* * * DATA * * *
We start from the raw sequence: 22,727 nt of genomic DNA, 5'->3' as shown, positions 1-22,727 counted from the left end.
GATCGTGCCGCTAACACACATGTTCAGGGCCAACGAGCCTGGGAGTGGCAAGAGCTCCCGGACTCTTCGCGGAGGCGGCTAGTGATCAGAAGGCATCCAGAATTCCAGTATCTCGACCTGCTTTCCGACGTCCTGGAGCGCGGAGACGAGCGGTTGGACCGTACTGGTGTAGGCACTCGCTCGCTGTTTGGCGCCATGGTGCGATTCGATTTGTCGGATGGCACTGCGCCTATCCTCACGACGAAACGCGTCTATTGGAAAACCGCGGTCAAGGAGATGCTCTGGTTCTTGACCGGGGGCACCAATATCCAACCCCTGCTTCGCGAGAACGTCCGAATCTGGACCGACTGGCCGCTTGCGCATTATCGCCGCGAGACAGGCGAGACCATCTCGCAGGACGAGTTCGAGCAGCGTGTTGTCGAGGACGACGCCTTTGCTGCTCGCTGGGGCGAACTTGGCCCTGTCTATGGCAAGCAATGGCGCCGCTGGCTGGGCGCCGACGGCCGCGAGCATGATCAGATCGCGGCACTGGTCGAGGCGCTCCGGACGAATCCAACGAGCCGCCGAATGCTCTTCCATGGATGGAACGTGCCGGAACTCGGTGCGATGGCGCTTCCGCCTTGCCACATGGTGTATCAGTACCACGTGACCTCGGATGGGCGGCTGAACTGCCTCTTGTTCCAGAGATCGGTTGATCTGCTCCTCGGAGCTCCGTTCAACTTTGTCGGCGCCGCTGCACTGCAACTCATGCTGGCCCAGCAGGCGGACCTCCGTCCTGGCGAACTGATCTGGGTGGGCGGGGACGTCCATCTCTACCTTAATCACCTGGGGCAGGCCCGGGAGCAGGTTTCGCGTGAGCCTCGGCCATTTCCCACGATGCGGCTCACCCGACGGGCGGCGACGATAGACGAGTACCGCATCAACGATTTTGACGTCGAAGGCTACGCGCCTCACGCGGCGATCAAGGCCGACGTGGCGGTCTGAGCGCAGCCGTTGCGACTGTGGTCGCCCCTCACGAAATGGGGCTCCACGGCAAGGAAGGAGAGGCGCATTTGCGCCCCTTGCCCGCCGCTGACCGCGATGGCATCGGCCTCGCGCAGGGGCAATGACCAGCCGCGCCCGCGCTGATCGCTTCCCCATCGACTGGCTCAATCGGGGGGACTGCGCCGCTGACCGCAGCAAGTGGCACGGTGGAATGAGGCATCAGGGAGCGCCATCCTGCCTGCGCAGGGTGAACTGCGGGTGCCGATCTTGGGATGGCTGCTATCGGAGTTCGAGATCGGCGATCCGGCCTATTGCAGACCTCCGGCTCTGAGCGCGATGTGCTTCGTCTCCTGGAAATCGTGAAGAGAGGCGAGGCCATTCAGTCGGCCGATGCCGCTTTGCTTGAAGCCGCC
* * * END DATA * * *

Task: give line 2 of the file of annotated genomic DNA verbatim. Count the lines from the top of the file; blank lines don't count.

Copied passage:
GATCGTGCCGCTAACACACATGTTCAGGGCCAACGAGCCTGGGAGTGGCAAGAGCTCCCGGACTCTTCGCGGAGGCGGCTAGTGATCAGAAGGCATCCAGAATTCCAGTATCTCGACCTGCTTTCCGACGTCCTGGAGCGCGGAGACGAGCGGTTGGACCGTACTGGTGTAGGCACTCGCTCGCTGTTTGGCGCCATGGTGCGATTCGATTTGTCGGATGGCACTGCGCCTATCCTCACGACGAAACGCGTCTATTGGAAAACCGCGGTCAAGGAGATGCTCTGGTTCTTGACCGGGGGCACCAATATCCAACCCCTGCTTCGCGAGAACGTCCGAATCTGGACCGACTGGCCGCTTGCGCATTATCGCCGCGAGACAGGCGAGACCATCTCGCAGGACGAGTTCGAGCAGCGTGTTGTCGAGGACGACGCCTTTGCTGCTCGCTGGGGCGAACTTGGCCCTGTCTATGGCAAGCAATGGCGCCGCTGGCTGGGCGCCGACGGCCGCGAGCATGATCAGATCGCGGCACTGGTCGAGGCGCTCCGGACGAATCCAACGAGCCGCCGAATGCTCTTCCATGGATGGAACGTGCCGGAACTCGGTGCGATGGCGCTTCCGCCTTGCCACATGGTGTATCAGTACCACGTGACCTCGGATGGGCGGCTGAACTGCCTCTTGTTCCAGAGATCGGTTGATCTGCTCCTCGGAGCTCCGTTCAACTTTGTCGGCGCCGCTGCACTGCAACTCATGCTGGCCCAGCAGGCGGACCTCCGTCCTGGCGAACTGATCTGGGTGGGCGGGGACGTCCATCTCTACCTTAATCACCTGGGGCAGGCCCGGGAGCAGGTTTCGCGTGAGCCTCGGCCATTTCCCACGATGCGGCTCACCCGACGGGCGGCGACGATAGACGAGTACCGCATCAACGATTTTGACGTCGAAGGCTACGCGCCTCACGCGGCGATCAAGGCCGACGTGGCGGTCTGAGCGCAGCCGTTGCGACTGTGGTCGCCCCTCACGAAATGGGGCTCCACGGCAAGGAAGGAGAGGCGCATTTGCGCCCCTTGCCCGCCGCTGACCGCGATGGCATCGGCCTCGCGCAGGGGCAATGACCAGCCGCGCCCGCGCTGATCGCTTCCCCATCGACTGGCTCAATCGGGGGGACTGCGCCGCTGACCGCAGCAAGTGGCACGGTGGAATGAGGCATCAGGGAGCGCCATCCTGCCTGCGCAGGGTGAACTGCGGGTGCCGATCTTGGGATGGCTGCTATCGGAGTTCGAGATCGGCGATCCGGCCTATTGCAGACCTCCGGCTCTGAGCGCGATGTGCTTCGTCTCCTGGAAATCGTGAAGAGAGGCGAGGCCATTCAGTCGGCCGATGCCGCTTTGCTTGAAGCCGCC